October Is National Dyslexia Awareness Month and the Book, "The Little Dyslexic Angel," Teaches Children to Have Faith in Themselves
RENTON, Wash., Oct. 9, 2012 /PRNewswire/ -- In Robert Warrington's book, The Little Dyslexic Angel Christmas Edition, the little angel must read her name and learn her lesson, which God has written on the wind and hidden in the rainbows, before she can earn her wings and fly to Heaven. But all she sees are dots, lines, and curves. On her journey she meets the angels of serenity, courage, and wisdom, learns the importance of determination and perseverance, and goes on a magical sleigh ride with Santa.
"I loved this story. My mom teaches dyslexic kids and they sometimes turn their letters around. I used to do that when I was first learning to read and write," Zoey Crane, age 7, http://www.readerviewskids.com, and the story, "...teaches youngsters they aren't alone in their struggles with dyslexia, that many share their experiences, and they are not odd or different," Gail Welborn, http://www.goodreads.com/review/show/430107197 .
"Angels are for everyone..." James McQuiston, http://neufutur.com, and The Little Dyslexic Angel Christmas Edition, available from Gazebo Books Publishing, "...is about hope, making your dreams come true, and having faith in yourself," Dyslexia Headlines, http://dyslexiaheadlines.com.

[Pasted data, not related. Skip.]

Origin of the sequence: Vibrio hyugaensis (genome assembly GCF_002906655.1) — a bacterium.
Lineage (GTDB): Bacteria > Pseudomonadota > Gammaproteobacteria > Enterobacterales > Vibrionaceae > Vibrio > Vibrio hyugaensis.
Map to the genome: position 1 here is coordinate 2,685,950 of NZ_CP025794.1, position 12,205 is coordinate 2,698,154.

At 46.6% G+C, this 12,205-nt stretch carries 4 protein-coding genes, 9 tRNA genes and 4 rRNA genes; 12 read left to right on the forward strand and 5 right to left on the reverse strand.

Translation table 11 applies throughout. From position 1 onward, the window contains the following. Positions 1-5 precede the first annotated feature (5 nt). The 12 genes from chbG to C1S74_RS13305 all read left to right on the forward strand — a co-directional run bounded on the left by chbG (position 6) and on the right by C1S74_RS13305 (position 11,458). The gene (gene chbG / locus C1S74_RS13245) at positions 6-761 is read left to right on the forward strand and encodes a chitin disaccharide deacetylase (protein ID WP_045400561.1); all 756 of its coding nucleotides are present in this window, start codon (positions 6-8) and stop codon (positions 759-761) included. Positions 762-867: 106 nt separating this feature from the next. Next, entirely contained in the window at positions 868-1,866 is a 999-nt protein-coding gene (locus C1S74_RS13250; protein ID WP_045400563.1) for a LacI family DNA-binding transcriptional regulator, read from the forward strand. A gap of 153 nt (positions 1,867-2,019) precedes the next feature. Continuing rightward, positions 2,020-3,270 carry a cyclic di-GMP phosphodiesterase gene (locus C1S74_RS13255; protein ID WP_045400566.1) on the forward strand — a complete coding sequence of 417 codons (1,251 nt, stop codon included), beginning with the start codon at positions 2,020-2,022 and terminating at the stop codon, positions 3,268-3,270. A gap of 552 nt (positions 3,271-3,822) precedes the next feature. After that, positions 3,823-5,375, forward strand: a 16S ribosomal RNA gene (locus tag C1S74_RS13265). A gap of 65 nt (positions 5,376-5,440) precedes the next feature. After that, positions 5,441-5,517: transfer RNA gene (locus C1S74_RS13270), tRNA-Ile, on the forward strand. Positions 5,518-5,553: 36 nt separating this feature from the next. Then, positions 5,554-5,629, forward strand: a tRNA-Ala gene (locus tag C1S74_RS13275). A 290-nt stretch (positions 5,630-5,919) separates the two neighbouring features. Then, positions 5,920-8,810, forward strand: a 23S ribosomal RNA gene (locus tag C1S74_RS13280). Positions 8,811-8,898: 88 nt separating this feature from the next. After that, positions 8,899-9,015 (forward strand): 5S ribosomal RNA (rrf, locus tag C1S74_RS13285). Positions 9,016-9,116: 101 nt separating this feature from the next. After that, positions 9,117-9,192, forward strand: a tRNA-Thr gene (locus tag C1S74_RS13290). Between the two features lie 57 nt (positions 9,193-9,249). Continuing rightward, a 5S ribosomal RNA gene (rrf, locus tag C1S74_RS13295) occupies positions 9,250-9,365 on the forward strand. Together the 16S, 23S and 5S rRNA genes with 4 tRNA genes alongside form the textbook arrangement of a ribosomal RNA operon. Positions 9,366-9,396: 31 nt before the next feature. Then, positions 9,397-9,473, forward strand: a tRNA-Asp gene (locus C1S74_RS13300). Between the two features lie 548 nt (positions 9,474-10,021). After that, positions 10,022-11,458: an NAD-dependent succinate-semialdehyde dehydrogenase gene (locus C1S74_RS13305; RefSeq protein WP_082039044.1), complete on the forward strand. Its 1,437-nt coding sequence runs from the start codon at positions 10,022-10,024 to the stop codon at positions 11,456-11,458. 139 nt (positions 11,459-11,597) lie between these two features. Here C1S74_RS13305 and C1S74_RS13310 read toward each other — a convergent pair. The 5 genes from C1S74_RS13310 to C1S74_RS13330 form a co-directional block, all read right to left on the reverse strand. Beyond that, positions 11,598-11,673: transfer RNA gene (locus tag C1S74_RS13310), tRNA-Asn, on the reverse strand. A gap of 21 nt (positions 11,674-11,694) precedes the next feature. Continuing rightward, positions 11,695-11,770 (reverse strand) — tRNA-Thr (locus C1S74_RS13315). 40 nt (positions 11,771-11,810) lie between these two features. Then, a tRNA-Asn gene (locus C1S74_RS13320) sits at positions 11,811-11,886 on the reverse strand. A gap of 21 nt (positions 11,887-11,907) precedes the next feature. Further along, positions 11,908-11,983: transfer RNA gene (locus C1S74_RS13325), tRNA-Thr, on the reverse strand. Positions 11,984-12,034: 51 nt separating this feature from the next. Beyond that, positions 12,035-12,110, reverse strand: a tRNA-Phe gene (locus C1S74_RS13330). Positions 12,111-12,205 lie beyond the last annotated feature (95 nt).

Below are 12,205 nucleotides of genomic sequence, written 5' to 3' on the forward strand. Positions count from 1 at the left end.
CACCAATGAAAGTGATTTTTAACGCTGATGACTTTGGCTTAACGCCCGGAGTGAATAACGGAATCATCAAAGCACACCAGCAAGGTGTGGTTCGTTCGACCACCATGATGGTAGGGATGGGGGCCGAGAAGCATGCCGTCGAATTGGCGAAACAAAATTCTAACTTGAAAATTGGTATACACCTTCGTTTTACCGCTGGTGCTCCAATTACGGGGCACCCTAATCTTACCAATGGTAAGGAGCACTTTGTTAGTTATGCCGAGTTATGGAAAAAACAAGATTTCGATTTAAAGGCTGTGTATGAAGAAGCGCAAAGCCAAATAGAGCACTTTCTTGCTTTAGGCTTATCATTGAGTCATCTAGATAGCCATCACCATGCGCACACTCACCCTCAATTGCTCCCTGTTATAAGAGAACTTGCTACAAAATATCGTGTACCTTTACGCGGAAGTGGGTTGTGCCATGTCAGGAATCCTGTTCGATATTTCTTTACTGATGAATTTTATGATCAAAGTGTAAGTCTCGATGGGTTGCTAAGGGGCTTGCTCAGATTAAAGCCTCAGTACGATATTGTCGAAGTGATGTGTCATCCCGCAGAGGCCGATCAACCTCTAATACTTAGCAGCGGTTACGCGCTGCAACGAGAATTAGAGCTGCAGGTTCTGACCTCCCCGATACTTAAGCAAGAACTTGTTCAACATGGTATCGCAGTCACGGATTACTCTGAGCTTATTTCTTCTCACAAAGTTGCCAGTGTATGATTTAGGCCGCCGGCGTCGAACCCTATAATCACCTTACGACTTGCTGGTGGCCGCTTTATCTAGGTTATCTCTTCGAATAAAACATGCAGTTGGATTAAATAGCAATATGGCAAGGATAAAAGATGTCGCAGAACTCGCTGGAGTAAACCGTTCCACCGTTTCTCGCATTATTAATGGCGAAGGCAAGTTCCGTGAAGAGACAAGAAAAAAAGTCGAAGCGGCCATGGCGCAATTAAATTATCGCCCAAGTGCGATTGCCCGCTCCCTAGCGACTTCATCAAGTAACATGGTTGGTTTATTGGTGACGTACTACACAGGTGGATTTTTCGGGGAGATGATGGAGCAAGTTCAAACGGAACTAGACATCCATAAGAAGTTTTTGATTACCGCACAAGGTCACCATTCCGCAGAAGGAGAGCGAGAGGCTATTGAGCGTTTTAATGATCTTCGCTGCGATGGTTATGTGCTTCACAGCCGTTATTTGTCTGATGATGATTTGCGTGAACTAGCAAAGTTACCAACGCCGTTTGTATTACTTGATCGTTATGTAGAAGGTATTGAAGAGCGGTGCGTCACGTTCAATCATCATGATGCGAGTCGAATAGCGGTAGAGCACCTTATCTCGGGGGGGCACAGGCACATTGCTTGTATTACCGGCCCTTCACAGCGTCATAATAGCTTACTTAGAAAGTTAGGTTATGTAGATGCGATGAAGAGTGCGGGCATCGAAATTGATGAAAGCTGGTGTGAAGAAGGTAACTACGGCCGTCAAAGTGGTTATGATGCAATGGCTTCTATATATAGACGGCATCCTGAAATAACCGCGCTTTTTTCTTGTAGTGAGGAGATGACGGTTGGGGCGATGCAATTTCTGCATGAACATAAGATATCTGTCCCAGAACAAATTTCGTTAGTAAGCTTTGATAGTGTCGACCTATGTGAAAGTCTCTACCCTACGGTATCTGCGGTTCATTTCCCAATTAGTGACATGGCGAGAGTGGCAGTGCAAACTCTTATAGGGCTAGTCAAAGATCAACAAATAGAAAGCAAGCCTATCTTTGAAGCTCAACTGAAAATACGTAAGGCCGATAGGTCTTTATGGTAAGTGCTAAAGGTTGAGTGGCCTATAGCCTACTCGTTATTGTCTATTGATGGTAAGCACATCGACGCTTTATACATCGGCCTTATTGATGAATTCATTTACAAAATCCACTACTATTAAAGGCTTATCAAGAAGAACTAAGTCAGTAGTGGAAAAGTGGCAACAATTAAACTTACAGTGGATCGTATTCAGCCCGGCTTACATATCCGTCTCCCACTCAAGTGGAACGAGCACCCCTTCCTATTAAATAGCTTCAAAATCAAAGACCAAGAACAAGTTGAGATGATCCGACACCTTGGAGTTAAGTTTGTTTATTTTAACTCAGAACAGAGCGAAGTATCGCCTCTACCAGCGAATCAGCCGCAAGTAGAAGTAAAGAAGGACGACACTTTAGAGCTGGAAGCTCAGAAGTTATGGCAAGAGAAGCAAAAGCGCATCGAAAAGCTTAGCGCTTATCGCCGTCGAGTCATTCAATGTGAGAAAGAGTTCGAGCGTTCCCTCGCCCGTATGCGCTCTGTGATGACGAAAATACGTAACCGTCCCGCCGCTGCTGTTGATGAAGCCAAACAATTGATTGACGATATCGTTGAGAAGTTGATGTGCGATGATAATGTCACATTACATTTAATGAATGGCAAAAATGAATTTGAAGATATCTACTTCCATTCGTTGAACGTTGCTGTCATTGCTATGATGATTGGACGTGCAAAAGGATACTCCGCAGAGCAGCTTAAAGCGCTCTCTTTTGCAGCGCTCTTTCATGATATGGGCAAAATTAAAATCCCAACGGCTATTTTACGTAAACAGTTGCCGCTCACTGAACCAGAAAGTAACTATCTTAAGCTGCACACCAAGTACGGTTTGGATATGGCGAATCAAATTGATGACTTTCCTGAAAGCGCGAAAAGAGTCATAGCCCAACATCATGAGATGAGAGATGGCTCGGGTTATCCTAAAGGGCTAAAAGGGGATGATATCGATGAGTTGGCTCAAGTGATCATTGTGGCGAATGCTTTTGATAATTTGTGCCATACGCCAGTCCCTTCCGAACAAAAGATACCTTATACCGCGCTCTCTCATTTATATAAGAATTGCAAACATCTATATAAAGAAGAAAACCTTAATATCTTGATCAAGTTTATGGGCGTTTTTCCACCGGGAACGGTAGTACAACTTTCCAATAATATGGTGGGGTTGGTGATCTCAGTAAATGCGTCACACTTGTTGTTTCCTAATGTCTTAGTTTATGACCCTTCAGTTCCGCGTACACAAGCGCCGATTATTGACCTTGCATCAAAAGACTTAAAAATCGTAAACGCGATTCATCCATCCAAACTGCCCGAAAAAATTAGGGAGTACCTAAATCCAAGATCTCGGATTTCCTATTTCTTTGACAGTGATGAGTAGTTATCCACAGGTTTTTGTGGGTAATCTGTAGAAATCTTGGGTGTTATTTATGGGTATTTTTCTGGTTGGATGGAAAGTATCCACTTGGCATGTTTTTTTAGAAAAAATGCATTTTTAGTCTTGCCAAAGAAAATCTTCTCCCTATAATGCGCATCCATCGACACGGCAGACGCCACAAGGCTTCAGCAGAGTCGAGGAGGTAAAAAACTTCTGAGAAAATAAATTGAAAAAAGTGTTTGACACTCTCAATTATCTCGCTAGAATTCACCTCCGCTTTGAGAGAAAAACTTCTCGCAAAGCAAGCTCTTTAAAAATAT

Fifteen to twenty percent of people around the world are affected by dyslexia. "Shelley Moore, publisher at Gazebo Books, points out that Oct. 8 to 14 is International Dyslexia Awareness Week in the U.K. and Canada, where in the U.S. it has been expanded to National Dyslexia Awareness Month," Raymond Rendleman, http://portlandtribune.com.
This is Mr. Warrington's first children's book and was inspired by his youngest niece who has dyslexia. He was truly moved by her struggle to learn to read. She told him that when she looked at a page in a book, the letters moved around and looked like a bunch of dots, lines, and curves. That's when the idea for the book flew into his head. "Reading is like having wings. Through books you can fly to anywhere at any time," Robert says. So, make learning to read a holiday event, and give your own little angels their wings for Christmas. Read more about both editions of this inspirational story, The Little Dyslexic Angel and The Little Dyslexic Angel Christmas Edition, at http://www.gazebobooks.com .
For more information on dyslexia go to http://www.interdys.org.
Shelley C. Moore
SOURCE Gazebo Books Publishing